University of Nebraska Medical Center

The Case for a Yearly COVID Booster Shot

MedPageToday New analysis of Moderna’s COVE trial looked at best time for boosters

A yearly booster with an mRNA-based COVID vaccine may provide the best protection against catching the pandemic disease, a new analysis of the phase III COVE trial suggested.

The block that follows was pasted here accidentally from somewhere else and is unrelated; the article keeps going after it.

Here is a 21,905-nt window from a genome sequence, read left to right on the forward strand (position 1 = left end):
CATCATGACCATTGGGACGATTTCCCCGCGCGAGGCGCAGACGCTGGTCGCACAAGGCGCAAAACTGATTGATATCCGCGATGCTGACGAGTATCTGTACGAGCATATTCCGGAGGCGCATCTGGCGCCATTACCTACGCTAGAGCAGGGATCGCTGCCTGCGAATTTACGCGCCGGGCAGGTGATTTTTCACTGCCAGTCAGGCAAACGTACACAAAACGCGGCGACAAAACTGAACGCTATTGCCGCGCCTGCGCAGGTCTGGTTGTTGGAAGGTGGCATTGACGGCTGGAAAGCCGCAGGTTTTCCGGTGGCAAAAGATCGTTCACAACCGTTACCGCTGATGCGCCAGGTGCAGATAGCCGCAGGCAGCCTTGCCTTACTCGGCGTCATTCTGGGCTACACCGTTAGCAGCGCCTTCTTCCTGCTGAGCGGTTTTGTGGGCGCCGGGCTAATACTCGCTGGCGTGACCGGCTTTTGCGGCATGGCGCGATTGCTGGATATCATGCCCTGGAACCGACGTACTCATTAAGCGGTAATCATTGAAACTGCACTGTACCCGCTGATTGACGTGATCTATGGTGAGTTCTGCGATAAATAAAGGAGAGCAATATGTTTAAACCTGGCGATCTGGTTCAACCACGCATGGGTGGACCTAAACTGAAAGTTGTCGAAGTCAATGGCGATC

“Interestingly, we found that the longer duration between boosting actually provides better protection against COVID-19,” Dean Follmann, PhD, of the National Institute of Allergy and Infectious Diseases in Bethesda, Maryland, said here at the IDWeek annual meeting. There was a 24% reduced risk of catching Omicron if the time between the original vaccination and booster was 12.9 months compared with 8.2 months, he reported. Follmann explained that in the original COVE trial — the study that led to emergency use authorization of Moderna’s mRNA vaccine — it became apparent that the effectiveness of the vaccine waned after a period of months, and the trial protocol was amended to allow for boosters. However, because the amendment occurred during the trial, participants were given boosters at different times. This gave researchers a chance to employ statistical methods to calculate when the best times for giving boosters would be.

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